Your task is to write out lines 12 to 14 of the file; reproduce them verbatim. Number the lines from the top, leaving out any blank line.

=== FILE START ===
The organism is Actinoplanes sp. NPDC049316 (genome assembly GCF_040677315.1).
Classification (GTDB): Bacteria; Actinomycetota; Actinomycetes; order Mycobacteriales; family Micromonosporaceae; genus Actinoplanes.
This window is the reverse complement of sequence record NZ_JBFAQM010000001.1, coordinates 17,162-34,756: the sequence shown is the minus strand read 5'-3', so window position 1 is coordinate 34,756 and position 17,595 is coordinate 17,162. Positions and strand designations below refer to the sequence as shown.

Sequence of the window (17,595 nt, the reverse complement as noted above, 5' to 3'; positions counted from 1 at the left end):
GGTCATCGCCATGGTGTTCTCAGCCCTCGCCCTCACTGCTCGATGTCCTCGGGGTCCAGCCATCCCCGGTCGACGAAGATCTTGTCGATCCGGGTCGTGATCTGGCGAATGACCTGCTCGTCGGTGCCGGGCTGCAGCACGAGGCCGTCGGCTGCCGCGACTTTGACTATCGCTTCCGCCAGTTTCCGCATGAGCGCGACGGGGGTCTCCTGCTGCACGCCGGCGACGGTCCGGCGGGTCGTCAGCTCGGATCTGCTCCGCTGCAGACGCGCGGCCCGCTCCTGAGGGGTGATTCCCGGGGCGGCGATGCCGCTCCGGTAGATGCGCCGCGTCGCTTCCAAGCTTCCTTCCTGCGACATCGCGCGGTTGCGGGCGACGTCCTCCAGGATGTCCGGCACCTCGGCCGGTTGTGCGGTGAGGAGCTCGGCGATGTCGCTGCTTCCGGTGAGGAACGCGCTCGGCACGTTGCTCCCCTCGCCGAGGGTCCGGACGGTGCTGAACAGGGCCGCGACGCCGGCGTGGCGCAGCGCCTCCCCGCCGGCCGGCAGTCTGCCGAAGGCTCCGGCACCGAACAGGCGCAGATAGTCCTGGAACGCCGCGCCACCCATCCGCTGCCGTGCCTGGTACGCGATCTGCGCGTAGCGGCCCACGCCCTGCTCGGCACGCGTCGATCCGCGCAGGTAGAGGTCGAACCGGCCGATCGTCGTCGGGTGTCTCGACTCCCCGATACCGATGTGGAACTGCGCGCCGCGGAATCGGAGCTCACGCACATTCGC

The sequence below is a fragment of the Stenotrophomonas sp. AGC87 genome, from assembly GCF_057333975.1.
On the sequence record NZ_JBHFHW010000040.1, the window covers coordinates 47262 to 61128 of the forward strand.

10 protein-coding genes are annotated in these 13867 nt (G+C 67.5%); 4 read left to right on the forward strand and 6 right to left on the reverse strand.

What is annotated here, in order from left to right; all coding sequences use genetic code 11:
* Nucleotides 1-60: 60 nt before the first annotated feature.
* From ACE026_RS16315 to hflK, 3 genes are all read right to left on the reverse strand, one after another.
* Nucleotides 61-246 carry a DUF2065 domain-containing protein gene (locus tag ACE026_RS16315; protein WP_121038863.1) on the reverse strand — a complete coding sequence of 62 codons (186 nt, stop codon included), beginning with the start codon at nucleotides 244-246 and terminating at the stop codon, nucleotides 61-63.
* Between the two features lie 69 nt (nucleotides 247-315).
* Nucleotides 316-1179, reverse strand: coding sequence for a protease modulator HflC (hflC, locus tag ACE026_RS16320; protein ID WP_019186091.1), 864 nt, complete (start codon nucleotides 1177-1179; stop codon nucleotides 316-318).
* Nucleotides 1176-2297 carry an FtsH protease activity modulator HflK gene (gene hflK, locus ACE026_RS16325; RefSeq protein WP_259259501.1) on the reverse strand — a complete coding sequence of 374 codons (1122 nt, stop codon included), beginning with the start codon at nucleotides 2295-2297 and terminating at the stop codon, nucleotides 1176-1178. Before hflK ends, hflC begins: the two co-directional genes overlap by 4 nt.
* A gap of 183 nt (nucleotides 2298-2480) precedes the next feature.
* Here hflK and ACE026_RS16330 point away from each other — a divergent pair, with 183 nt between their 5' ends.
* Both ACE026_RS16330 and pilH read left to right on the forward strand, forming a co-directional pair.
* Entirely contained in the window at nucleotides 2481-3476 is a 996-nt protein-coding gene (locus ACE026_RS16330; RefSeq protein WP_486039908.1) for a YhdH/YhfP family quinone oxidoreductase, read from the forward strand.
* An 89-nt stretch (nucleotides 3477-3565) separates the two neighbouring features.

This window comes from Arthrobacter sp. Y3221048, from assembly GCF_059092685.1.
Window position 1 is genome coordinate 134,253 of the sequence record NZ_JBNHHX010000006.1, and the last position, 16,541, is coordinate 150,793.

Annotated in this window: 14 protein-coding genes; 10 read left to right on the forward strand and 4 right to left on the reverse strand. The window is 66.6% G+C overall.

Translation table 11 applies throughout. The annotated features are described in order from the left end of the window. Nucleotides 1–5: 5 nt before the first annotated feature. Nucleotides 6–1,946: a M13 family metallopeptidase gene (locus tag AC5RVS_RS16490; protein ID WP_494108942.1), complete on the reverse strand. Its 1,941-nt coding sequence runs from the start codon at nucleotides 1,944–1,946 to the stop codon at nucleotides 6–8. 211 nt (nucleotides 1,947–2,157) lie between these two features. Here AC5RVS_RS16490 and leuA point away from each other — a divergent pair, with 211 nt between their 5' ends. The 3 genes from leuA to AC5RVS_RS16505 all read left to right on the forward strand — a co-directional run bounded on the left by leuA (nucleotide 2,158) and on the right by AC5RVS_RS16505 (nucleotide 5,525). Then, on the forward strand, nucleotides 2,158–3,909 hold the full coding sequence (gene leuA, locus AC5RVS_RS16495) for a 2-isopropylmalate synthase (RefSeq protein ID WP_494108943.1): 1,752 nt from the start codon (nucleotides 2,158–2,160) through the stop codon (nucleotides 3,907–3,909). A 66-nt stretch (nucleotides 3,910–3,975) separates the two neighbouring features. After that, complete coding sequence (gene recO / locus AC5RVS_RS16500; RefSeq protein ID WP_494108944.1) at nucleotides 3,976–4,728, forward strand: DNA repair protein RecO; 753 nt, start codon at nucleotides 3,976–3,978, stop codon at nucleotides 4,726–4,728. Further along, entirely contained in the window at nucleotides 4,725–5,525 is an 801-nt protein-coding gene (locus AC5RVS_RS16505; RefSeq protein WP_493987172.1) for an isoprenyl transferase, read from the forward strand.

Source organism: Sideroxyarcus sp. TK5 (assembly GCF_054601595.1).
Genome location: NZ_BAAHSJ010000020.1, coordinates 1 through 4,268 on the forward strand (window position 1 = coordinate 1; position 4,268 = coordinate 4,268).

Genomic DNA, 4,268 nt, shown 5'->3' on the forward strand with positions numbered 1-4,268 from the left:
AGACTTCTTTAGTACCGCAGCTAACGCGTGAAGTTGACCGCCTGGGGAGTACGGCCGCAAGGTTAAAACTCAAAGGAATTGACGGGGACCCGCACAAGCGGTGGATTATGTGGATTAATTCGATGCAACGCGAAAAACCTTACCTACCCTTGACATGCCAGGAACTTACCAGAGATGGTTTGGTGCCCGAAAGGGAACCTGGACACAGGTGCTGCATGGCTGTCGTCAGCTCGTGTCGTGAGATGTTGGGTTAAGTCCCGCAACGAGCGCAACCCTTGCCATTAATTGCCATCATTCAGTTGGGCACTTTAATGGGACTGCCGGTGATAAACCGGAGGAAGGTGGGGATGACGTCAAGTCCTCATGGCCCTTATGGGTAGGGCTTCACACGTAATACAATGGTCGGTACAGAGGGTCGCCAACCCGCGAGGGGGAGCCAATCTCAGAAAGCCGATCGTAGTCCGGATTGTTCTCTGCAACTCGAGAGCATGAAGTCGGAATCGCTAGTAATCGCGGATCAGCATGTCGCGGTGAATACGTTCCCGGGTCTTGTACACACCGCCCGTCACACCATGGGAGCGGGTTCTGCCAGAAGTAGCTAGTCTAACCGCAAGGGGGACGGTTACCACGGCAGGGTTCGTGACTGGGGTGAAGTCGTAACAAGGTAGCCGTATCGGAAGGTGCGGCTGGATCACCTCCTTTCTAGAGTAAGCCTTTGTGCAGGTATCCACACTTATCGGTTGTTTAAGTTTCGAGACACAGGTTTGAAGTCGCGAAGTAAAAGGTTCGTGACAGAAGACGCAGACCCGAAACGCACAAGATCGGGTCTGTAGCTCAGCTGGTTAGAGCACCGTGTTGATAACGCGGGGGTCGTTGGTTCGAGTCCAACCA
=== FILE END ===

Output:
* Nucleotides 61-246 carry a DUF2065 domain-containing protein gene (locus tag ACE026_RS16315; protein WP_121038863.1) on the reverse strand — a complete coding sequence of 62 codons (186 nt, stop codon included), beginning with the start codon at nucleotides 244-246 and terminating at the stop codon, nucleotides 61-63.
* Between the two features lie 69 nt (nucleotides 247-315).
* Nucleotides 316-1179, reverse strand: coding sequence for a protease modulator HflC (hflC, locus tag ACE026_RS16320; protein ID WP_019186091.1), 864 nt, complete (start codon nucleotides 1177-1179; stop codon nucleotides 316-318).